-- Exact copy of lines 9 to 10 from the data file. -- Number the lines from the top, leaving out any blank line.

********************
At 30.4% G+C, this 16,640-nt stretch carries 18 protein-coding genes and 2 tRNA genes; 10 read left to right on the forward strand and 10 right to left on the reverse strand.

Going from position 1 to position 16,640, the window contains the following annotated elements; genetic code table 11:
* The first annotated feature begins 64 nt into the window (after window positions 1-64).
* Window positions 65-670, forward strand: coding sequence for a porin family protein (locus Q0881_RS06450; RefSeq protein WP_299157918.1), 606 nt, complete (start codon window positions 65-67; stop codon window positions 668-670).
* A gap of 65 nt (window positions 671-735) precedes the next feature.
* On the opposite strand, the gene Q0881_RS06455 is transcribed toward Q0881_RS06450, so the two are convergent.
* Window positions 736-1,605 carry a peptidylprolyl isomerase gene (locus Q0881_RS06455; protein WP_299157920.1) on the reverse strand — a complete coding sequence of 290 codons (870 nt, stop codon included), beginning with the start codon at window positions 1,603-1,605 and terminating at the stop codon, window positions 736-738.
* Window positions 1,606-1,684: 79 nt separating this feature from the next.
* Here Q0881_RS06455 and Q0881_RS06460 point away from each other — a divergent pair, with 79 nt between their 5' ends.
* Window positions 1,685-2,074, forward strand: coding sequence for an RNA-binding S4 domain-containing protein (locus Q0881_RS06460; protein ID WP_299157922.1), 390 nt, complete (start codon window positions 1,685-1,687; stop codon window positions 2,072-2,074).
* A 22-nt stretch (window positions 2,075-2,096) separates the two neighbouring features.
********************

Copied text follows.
* Here Q0881_RS06455 and Q0881_RS06460 point away from each other — a divergent pair, with 79 nt between their 5' ends.
* Window positions 1,685-2,074, forward strand: coding sequence for an RNA-binding S4 domain-containing protein (locus Q0881_RS06460; protein ID WP_299157922.1), 390 nt, complete (start codon window positions 1,685-1,687; stop codon window positions 2,072-2,074).